My main goal right now is to build muscle. The martial arts should keep me heart-healthy, and I have no other fitness-related goals right now.
     
  4. chicanerous

    chicanerous Elite Member
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    Oh that's not so bad -- though that is still a lot of lifting. Your post gave the impression of quite a bit exercise.

    If your weight gain has plateaued that means you need to either increase calories further or reduce your energy expenditure to continue to gain weight (and, of course, build muscle when lifting appropriately). However, if you feel you've gained too much weight too quickly, I would recommend that either you perform a small cut or you reduce your surplus by about half and add in a few cardio sessions. In either case, give it three weeks and then reevaluate.


    If you gain too much fat as you bulk, it will make it harder to preserve the muscle you've built when you cut. However, if you don't gain enough fat as you bulk, you're going to have a hard time putting on muscle in the first place. You might search for the forum for posts about an appropriate ratio of fat to muscle gain during a bulk. If I'm not mistaken, I believe a 2:1 to 1:1 muscle to fat ratio (usually towards the 1:1) is often thrown around as an appropriate range. You can check this by comparing your weight and BF% before starting with their current measurements.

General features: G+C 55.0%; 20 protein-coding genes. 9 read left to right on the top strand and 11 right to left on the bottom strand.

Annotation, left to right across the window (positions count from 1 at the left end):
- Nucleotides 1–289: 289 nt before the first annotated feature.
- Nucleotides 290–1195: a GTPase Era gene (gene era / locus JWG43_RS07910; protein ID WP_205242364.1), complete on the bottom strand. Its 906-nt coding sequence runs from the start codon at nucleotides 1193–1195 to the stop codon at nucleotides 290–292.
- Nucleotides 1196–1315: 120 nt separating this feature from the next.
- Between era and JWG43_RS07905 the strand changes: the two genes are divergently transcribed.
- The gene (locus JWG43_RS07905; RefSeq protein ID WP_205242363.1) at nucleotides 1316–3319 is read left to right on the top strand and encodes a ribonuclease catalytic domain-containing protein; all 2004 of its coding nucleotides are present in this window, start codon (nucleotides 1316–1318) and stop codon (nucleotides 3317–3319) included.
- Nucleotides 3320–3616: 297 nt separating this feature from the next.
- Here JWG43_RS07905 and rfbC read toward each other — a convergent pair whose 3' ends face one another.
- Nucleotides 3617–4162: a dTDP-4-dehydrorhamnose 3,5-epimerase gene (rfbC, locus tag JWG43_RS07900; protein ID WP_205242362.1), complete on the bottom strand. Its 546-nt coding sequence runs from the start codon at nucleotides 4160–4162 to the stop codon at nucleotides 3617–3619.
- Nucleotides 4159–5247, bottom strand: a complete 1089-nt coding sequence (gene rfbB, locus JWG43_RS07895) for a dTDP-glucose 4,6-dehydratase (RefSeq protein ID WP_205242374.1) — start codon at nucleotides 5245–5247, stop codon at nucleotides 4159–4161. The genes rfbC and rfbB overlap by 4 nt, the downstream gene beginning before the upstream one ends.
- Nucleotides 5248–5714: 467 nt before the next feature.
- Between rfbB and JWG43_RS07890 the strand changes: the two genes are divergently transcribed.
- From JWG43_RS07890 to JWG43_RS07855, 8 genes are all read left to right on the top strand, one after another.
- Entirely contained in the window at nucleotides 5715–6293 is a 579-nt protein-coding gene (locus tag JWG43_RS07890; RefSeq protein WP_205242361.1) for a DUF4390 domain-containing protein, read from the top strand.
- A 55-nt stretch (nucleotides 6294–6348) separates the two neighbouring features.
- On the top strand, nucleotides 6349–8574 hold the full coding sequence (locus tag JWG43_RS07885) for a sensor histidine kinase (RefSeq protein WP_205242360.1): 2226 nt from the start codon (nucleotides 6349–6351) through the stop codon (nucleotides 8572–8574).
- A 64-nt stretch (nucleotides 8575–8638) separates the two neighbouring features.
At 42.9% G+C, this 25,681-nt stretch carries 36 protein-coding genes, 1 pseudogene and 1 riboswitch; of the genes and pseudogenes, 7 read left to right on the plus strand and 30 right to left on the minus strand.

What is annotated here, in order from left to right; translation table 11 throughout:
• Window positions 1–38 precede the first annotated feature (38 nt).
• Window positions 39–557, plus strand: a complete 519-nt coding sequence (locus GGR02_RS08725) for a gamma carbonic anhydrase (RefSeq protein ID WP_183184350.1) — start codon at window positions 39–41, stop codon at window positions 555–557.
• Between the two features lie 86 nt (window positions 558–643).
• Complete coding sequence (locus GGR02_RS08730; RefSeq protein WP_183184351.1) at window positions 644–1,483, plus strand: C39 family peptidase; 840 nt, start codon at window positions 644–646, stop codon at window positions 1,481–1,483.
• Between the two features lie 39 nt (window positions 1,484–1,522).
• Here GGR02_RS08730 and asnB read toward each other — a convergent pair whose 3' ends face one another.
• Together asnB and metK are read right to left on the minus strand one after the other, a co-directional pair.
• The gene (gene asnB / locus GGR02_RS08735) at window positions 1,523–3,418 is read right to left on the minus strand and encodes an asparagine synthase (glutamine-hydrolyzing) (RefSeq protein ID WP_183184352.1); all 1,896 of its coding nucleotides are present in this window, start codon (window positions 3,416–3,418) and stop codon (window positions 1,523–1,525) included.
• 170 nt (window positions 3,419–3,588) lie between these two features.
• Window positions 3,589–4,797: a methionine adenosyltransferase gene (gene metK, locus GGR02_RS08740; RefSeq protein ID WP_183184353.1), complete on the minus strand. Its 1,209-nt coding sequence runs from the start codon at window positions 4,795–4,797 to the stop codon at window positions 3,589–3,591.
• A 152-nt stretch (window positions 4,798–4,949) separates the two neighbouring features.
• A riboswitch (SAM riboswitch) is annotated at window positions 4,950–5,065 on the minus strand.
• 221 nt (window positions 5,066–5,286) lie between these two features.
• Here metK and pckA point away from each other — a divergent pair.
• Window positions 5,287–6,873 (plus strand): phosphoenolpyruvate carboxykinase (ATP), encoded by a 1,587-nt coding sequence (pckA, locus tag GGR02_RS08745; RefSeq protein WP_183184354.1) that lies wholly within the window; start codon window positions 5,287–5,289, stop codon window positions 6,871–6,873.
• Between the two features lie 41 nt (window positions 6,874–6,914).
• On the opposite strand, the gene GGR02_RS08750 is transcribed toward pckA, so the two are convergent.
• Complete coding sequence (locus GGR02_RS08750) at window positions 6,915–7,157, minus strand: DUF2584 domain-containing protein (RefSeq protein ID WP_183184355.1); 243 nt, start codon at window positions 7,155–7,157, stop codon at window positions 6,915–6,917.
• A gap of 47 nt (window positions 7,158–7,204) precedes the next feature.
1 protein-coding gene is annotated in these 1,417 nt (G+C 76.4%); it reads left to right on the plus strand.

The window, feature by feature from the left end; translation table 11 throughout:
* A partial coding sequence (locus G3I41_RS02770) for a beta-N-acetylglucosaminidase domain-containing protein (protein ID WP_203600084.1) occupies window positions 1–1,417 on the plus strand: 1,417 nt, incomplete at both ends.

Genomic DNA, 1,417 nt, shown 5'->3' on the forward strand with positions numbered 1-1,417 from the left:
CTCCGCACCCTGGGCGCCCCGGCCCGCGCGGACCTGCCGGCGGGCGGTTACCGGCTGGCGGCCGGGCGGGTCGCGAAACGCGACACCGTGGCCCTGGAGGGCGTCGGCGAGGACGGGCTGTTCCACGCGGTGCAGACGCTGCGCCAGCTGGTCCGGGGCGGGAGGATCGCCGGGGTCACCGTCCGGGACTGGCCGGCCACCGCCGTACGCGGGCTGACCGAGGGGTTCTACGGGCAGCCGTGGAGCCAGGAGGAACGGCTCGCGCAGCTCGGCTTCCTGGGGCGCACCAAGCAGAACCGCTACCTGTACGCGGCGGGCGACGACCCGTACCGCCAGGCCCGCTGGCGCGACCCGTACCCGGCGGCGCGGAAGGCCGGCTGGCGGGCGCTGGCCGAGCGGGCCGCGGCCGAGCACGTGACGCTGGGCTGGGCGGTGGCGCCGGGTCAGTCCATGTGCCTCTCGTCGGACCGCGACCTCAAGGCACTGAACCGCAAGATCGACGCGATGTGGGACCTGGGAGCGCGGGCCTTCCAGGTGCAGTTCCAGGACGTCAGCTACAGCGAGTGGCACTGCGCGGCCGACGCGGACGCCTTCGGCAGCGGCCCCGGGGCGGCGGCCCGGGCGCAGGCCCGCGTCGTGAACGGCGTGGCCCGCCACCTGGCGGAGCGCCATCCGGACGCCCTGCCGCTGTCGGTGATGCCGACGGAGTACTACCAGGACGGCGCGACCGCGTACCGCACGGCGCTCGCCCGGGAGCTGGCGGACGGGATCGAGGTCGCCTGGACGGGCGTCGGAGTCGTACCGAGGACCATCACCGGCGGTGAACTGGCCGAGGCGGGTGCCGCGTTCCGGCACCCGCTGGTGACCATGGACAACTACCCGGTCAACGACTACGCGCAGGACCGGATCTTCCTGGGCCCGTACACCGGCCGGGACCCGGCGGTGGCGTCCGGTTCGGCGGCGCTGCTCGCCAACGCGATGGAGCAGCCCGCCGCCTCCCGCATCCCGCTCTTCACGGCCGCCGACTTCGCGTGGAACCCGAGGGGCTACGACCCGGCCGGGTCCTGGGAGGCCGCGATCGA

#4 chicanerous, Oct 6, 2010
    Last edited: Oct 6, 2010
  5. Robert2006

    Robert2006 Active Member

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    Doing HIIT a few times a week can be challenging. Doing it multiple times a day means you aren't doing HIIT.

    The other question is would you be eating enough to support that? HIIT is one thing that seems to have a post workout calorie burn. So a 20 minute session starts out with a relatively high number of calories burned followed by a further period of higher then normal calorie burn.
     
  6. GatorDeb

    GatorDeb Active Member

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    I think I'm just going to do what I'm doing (martial arts 3-4 times a week) and 6-day split-muscle routing/1 hr per day and see what happens in a month =)